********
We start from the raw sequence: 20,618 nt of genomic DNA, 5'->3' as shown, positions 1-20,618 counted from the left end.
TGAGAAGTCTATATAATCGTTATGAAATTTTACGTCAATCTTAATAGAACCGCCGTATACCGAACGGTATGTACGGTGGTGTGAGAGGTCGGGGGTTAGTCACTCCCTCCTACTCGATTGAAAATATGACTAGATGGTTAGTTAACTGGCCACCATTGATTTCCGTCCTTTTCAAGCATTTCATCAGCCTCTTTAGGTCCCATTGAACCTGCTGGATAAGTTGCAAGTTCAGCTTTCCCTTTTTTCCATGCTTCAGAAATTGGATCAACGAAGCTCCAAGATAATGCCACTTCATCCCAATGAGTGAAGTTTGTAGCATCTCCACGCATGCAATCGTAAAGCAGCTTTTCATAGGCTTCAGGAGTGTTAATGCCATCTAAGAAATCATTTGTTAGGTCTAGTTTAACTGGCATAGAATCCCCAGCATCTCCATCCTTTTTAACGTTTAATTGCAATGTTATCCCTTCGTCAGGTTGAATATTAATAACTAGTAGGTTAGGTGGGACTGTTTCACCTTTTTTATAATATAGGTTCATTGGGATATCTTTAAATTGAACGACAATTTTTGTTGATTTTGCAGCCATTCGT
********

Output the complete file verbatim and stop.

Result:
We start from the raw sequence: 20,618 nt of genomic DNA, 5'->3' as shown, positions 1-20,618 counted from the left end.
TGAGAAGTCTATATAATCGTTATGAAATTTTACGTCAATCTTAATAGAACCGCCGTATACCGAACGGTATGTACGGTGGTGTGAGAGGTCGGGGGTTAGTCACTCCCTCCTACTCGATTGAAAATATGACTAGATGGTTAGTTAACTGGCCACCATTGATTTCCGTCCTTTTCAAGCATTTCATCAGCCTCTTTAGGTCCCATTGAACCTGCTGGATAAGTTGCAAGTTCAGCTTTCCCTTTTTTCCATGCTTCAGAAATTGGATCAACGAAGCTCCAAGATAATGCCACTTCATCCCAATGAGTGAAGTTTGTAGCATCTCCACGCATGCAATCGTAAAGCAGCTTTTCATAGGCTTCAGGAGTGTTAATGCCATCTAAGAAATCATTTGTTAGGTCTAGTTTAACTGGCATAGAATCCCCAGCATCTCCATCCTTTTTAACGTTTAATTGCAATGTTATCCCTTCGTCAGGTTGAATATTAATAACTAGTAGGTTAGGTGGGACTGTTTCACCTTTTTTATAATATAGGTTCATTGGGATATCTTTAAATTGAACGACAATTTTTGTTGATTTTGCAGCCATTCGT